Featuring the entire dysfunctional Park family, it's a classic damselette-in-distress story when 12-year-old Hyun-seo is snapped up by a formaldehyde-deformed sea creature the size of the Oscar Mayer Wienermobile. She's deposited, alive, in a holding cell somewhere under in the sewer works of a bridge near the Han river. And while the monster seems perfectly content to chow down on other, more full-sized humans he's brought to his den, he holds off doing so with his little treat.
But Hyun-seo is not a Lolita-sized Fay Wray, Jessica Lange, or Naomi Watts love interest to the monster. We're pretty sure this "Kong" is just letting her marinate. Time is of the essence, of course, as the Parks are forcibly quarantined and must first escape to find and then save their little Hyun-seo.
The movie is laced with fairly brilliant touches of modern Korean humor, which translates very well into English, provided you let the uncompressed Korean soundtrack run native and opt for English subtitles. The English dub is just another Kung Fu Hustle, so avoid it at all costs.
Distributed on Blu-ray in the US by Magnolia Home Entertainment, The Host made a name for itself among the sci-fi/horror cognoscenti, and for good reason. The movie is enthralling in its way, and though predictable at times, the two-hour tale flies by. CGI quality is good, but not perfect, and the sea monster's movements on land are hopelessly garish enough to remind me of a retarded Barney on a rampage.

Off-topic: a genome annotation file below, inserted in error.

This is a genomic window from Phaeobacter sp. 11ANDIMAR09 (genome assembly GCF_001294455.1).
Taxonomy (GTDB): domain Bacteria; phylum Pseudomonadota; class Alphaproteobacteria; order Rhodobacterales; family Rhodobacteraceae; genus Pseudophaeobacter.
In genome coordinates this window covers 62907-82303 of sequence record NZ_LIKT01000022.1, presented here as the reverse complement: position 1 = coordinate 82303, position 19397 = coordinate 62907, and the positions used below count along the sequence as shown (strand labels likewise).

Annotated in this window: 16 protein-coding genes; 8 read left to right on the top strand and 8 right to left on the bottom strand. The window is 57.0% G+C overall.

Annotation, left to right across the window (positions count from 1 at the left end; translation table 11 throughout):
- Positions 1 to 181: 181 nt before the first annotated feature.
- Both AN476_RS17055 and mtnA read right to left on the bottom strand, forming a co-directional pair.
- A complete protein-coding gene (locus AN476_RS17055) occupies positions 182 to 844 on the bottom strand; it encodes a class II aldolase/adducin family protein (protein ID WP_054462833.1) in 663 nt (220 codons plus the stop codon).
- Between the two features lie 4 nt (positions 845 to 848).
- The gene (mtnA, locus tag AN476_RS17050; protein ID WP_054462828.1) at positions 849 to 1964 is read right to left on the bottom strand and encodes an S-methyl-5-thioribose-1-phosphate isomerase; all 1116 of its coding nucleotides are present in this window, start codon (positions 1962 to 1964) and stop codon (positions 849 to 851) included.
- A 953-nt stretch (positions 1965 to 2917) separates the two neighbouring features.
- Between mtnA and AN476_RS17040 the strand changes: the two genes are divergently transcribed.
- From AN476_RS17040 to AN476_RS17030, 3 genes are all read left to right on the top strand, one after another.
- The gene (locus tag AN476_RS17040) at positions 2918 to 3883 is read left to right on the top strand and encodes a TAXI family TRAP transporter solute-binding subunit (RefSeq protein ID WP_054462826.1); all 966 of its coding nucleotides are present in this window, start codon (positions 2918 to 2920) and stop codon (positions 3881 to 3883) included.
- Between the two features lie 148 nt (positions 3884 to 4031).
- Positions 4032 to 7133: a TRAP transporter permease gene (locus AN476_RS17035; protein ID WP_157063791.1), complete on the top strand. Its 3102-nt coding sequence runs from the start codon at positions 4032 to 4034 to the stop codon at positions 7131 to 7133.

But the human tale is flawless and hardly stereotypical, and even the sea creature has a personality, albeit a troubled one. Most of all, the movie is fun and, except for the caveat of not being appropriate for very young children, it can be enjoyed by the family in ways most movies in this genre cannot. It thrills more than it chills, and it is all the better for it.
The opening scene in the neon-blue glow of a ceramic-tiled underground laboratory suggests the movie has excellent video quality in store, but it did let me down enough times to slightly affect my score. Crushed black levels in many of the night scenes and overblown whites in daylight segments caused me to dock it a few points. That said, detail was almost always amazing, and you get all 1080 pixels of vertical resolution pounded home.
The soundtrack is available in several flavors, in both English and Korean (uncompressed 5.1-channel PCM, 5.1 Dolby Digital at 448kbps, and 5.1 DTS at 1.5Mbps). It is enjoyable, if not completely remarkable. The most effective parts come during scenes with little action, where the sounds of the monster, the rain, and the breathing of terrified children enveloped me most effectively.
There are lots of extras on this disc, including a commentary track with the director, a "making of" video with interviews, storyboards, deleted scenes, and a "gag" reel certain to offend American sensibilities. There are even more extras that I don't care to list (or watch), but suffice to say, this Blu-ray offering is complete. Watch it in Korean with English subtitles for the most involving experience.
Release Date: March 25, 2008
Film: 7 out of 10
Picture: 8 out of 10
Sound: 7 out of 10
Sony PlayStation 3
JVC DLA-HD1 projector
Stewart StudioTek 1.3 screen (78" wide, 16:9)
Marantz SR8002 AVR
Martin Logan Prodigy, Request, Theater-i
Velodyne FSR-18 subwoofer
Speaker: Audioquest Montblanc
HDMI: various Monster